Eddy Peak in the Cherry Peak Roadless Area photographed from the Munson Creek trail head.
One of my favorite days of Spring usually comes on April 18th and for years on that day I have hiked two miles up the Munson Creek trail to an area where there is a large area of Trilliums in bloom. This year it has been cool and rainy with few sunny days and I suspected that the trilliums would be late so today I checked at the footbridge near the trail head where they bloom earlier and found they are just beginning. My hike will be put off another week or so because my favorite area is two thousand feet higher in elevation.
Pacific Trillium, (trillium ovatum)
Several other wildflowers have begun to appear now too:
As the weather here has warmed a bit more toward a more normal April, more species of wildflowers have begun to appear. Here are a few more species making their appearance, including one that I have not before noticed or identified; another member of the Saxifrage family (sure wish these were larger).
Oregon grape ~ Berberis aquifolium
Redstem Stork’s bill, Common Stork’s Bill ~ Erodium cicutarium
While reviewing some photos taken during 2013, I was reminded of the diversity that we encounter here during the month of April. Following are a few photos taken in April, 2013:
April 1, Thompson Pass ~ I hiked a mile and a half on snowshoes over six feet of snow to find a trail head but was unable to find it because all of the signs and markings were below the snow level.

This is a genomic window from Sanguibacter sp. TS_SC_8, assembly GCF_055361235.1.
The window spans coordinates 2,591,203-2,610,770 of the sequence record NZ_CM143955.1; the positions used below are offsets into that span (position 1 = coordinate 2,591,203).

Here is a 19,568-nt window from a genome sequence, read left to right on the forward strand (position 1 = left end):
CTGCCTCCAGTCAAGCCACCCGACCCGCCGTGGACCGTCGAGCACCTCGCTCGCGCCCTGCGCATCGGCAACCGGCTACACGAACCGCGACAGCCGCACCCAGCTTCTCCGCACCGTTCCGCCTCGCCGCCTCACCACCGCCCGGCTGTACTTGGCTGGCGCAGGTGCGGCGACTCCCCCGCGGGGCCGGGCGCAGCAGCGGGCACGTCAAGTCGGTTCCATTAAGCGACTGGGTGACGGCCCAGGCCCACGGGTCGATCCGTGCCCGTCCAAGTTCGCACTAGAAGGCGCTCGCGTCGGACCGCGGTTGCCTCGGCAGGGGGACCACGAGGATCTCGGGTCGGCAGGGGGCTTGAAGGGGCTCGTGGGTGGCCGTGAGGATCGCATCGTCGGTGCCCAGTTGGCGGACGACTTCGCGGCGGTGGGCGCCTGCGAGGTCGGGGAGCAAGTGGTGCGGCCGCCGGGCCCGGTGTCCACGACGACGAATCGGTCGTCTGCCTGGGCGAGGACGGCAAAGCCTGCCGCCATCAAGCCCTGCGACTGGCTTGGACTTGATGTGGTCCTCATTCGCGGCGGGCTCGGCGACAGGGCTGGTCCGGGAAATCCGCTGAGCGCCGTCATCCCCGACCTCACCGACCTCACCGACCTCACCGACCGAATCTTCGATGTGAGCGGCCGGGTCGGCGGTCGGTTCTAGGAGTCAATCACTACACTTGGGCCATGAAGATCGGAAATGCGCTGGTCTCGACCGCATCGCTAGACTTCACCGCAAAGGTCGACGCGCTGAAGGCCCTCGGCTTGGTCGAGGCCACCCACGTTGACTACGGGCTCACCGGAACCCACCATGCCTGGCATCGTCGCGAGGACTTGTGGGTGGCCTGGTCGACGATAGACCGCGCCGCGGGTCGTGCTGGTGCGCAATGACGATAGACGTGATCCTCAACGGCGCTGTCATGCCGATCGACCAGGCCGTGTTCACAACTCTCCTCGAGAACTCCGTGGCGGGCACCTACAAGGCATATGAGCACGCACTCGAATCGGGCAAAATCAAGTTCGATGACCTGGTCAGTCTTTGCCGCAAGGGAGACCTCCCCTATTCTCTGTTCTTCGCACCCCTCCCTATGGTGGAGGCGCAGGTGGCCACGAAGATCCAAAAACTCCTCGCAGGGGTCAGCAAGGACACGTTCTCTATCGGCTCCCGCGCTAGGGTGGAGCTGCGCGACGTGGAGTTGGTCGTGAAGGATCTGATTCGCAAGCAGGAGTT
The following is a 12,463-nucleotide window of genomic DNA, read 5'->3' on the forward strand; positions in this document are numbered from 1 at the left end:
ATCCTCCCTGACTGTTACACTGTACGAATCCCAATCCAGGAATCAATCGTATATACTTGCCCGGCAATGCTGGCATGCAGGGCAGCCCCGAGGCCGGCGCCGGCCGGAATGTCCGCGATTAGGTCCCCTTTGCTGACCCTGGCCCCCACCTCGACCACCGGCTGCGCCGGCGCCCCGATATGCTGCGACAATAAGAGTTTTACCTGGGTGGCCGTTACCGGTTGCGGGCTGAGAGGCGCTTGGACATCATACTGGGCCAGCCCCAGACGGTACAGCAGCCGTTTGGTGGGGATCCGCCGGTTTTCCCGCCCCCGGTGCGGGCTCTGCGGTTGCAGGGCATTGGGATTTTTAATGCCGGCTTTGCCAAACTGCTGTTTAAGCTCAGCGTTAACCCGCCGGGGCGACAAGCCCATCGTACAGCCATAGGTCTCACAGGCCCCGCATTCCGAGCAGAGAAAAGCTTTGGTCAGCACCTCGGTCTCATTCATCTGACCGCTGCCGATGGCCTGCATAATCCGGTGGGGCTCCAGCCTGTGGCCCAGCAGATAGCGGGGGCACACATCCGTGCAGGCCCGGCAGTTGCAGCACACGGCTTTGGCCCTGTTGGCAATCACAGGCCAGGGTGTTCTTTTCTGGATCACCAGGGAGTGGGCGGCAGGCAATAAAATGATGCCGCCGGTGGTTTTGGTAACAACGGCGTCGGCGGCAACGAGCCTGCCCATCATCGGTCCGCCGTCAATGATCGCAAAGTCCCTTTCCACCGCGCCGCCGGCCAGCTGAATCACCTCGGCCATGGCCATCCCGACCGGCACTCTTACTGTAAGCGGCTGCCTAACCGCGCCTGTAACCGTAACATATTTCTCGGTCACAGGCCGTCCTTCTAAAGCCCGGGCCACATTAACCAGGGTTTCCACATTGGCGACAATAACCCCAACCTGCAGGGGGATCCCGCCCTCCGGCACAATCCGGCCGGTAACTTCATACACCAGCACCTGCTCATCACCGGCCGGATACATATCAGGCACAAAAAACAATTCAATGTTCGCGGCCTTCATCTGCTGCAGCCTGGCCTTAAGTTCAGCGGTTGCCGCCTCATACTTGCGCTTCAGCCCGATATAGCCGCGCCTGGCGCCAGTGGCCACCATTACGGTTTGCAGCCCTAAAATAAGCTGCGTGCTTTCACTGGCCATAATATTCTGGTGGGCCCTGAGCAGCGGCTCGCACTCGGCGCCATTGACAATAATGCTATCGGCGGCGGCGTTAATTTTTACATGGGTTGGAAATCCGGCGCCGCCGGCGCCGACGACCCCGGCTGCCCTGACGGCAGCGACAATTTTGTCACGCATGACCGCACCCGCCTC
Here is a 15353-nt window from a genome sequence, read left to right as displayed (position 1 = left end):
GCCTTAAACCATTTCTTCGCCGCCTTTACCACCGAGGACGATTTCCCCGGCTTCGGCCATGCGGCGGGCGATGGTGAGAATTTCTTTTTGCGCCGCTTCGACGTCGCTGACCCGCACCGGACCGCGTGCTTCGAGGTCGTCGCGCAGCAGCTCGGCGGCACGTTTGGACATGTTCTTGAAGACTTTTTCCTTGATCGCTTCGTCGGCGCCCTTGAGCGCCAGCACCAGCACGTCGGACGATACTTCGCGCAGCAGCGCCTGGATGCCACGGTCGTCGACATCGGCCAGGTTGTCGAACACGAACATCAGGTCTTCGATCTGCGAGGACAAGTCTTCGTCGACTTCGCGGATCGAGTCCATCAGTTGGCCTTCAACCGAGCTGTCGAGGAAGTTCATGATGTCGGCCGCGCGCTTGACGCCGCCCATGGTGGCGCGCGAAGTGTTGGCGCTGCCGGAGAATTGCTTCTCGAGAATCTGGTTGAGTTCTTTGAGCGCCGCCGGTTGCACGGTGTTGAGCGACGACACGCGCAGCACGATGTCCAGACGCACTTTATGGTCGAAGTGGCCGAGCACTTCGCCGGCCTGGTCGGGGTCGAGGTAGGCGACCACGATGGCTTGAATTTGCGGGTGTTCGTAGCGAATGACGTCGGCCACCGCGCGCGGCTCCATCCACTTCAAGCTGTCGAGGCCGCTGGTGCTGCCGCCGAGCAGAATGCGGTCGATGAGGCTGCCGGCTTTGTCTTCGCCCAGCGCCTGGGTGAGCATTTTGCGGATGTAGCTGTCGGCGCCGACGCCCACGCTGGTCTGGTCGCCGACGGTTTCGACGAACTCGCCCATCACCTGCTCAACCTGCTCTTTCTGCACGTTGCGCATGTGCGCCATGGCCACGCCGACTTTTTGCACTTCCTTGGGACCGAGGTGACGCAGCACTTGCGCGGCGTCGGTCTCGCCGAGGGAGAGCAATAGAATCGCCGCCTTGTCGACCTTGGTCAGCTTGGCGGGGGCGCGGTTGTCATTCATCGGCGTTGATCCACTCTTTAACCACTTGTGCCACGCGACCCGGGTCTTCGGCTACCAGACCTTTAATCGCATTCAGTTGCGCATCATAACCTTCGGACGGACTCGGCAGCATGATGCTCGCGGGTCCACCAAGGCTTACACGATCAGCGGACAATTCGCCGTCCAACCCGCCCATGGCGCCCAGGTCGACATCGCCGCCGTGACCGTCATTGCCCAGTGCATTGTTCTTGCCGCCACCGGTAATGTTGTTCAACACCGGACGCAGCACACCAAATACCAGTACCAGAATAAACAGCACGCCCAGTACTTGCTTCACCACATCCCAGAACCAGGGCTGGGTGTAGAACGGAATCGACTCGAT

April 5, our first Crocus was in bloom in one of the flower beds.
April 11, Western White Trillium, Trillium Ovatum in bloom at the bottom end of Munson Creek.
April 13, Darkthroat Shootingstar, Dodecatheon pulchellum blooming just above the river.
April 18, Western White Trillium, Trillium Ovatum in bloom 2 miles up the Munson Creek trail. This was the fourth consecutive year that I caught the spectacular bloom of the trilliums in that one small area along the trail.
April 21, A sudden spring snow brought a relapse back to winter.
April 22, Most of the previous day’s snow had already melted down by the river.
April 22, Holboell’s rockcress, Boechera pendulocarpa was in bloom on a warm rock face just above the river.
There isn’t a white balance setting on my camera for “snow flurries”, but if this little plant can bloom in a driving snow, I am willing to be there to photograph it. Seems the least I can do. And besides, spring-time snowflakes feel oh, so good going down the back of my neck.
The genus name for this flower comes from the Greek dodeka (twelve) and theos (god) and means ‘the plant protected by twelve gods’. I like the thought.